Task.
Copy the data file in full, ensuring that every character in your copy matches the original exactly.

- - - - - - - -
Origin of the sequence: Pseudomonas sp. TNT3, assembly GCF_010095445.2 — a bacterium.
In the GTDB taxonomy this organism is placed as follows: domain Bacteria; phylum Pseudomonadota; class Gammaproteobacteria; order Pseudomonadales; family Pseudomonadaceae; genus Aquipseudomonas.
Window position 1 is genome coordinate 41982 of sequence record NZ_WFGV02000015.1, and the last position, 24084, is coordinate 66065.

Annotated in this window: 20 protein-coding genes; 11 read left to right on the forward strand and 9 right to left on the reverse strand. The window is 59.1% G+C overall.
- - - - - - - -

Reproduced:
Origin of the sequence: Pseudomonas sp. TNT3, assembly GCF_010095445.2 — a bacterium.
In the GTDB taxonomy this organism is placed as follows: domain Bacteria; phylum Pseudomonadota; class Gammaproteobacteria; order Pseudomonadales; family Pseudomonadaceae; genus Aquipseudomonas.
Window position 1 is genome coordinate 41982 of sequence record NZ_WFGV02000015.1, and the last position, 24084, is coordinate 66065.

Annotated in this window: 20 protein-coding genes; 11 read left to right on the forward strand and 9 right to left on the reverse strand. The window is 59.1% G+C overall.